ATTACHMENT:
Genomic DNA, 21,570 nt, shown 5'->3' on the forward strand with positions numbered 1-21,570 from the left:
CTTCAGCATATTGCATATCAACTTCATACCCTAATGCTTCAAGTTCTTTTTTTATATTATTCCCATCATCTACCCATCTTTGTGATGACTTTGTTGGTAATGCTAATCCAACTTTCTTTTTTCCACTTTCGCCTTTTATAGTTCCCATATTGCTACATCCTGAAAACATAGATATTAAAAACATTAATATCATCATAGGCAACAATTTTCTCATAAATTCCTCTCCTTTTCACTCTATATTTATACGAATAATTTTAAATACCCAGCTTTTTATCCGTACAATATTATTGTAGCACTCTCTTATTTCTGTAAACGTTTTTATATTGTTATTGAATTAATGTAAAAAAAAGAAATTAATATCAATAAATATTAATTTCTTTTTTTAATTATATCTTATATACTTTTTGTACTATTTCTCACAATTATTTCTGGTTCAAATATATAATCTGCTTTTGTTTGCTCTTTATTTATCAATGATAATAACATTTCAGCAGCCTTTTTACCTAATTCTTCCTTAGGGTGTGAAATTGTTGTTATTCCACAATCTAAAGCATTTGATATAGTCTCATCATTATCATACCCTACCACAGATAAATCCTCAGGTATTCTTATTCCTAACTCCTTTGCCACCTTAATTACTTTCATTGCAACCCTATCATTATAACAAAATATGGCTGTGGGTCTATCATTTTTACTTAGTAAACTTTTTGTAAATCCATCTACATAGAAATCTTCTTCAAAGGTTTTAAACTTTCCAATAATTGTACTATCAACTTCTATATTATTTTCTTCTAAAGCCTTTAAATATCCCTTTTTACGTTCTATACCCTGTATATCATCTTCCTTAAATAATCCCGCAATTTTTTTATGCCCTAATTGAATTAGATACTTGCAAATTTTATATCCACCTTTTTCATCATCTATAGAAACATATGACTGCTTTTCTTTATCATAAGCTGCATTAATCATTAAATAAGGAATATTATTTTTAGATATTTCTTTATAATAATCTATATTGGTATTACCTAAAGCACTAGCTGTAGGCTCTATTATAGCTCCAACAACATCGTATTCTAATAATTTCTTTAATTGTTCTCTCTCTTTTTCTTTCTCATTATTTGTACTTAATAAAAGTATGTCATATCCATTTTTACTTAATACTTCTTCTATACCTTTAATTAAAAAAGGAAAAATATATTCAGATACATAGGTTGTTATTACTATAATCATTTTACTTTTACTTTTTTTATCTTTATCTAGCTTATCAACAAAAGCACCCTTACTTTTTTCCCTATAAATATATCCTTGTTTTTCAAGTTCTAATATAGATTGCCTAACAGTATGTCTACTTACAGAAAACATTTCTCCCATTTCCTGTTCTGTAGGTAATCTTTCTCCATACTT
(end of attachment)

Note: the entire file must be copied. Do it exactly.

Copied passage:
Genomic DNA, 21,570 nt, shown 5'->3' on the forward strand with positions numbered 1-21,570 from the left:
CTTCAGCATATTGCATATCAACTTCATACCCTAATGCTTCAAGTTCTTTTTTTATATTATTCCCATCATCTACCCATCTTTGTGATGACTTTGTTGGTAATGCTAATCCAACTTTCTTTTTTCCACTTTCGCCTTTTATAGTTCCCATATTGCTACATCCTGAAAACATAGATATTAAAAACATTAATATCATCATAGGCAACAATTTTCTCATAAATTCCTCTCCTTTTCACTCTATATTTATACGAATAATTTTAAATACCCAGCTTTTTATCCGTACAATATTATTGTAGCACTCTCTTATTTCTGTAAACGTTTTTATATTGTTATTGAATTAATGTAAAAAAAAGAAATTAATATCAATAAATATTAATTTCTTTTTTTAATTATATCTTATATACTTTTTGTACTATTTCTCACAATTATTTCTGGTTCAAATATATAATCTGCTTTTGTTTGCTCTTTATTTATCAATGATAATAACATTTCAGCAGCCTTTTTACCTAATTCTTCCTTAGGGTGTGAAATTGTTGTTATTCCACAATCTAAAGCATTTGATATAGTCTCATCATTATCATACCCTACCACAGATAAATCCTCAGGTATTCTTATTCCTAACTCCTTTGCCACCTTAATTACTTTCATTGCAACCCTATCATTATAACAAAATATGGCTGTGGGTCTATCATTTTTACTTAGTAAACTTTTTGTAAATCCATCTACATAGAAATCTTCTTCAAAGGTTTTAAACTTTCCAATAATTGTACTATCAACTTCTATATTATTTTCTTCTAAAGCCTTTAAATATCCCTTTTTACGTTCTATACCCTGTATATCATCTTCCTTAAATAATCCCGCAATTTTTTTATGCCCTAATTGAATTAGATACTTGCAAATTTTATATCCACCTTTTTCATCATCTATAGAAACATATGACTGCTTTTCTTTATCATAAGCTGCATTAATCATTAAATAAGGAATATTATTTTTAGATATTTCTTTATAATAATCTATATTGGTATTACCTAAAGCACTAGCTGTAGGCTCTATTATAGCTCCAACAACATCGTATTCTAATAATTTCTTTAATTGTTCTCTCTCTTTTTCTTTCTCATTATTTGTACTTAATAAAAGTATGTCATATCCATTTTTACTTAATACTTCTTCTATACCTTTAATTAAAAAAGGAAAAATATATTCAGATACATAGGTTGTTATTACTATAATCATTTTACTTTTACTTTTTTTATCTTTATCTAGCTTATCAACAAAAGCACCCTTACTTTTTTCCCTATAAATATATCCTTGTTTTTCAAGTTCTAATATAGATTGCCTAACAGTATGTCTACTTACAGAAAACATTTCTCCCATTTCCTGTTCTGTAGGTAATCTTTCTCCATACTT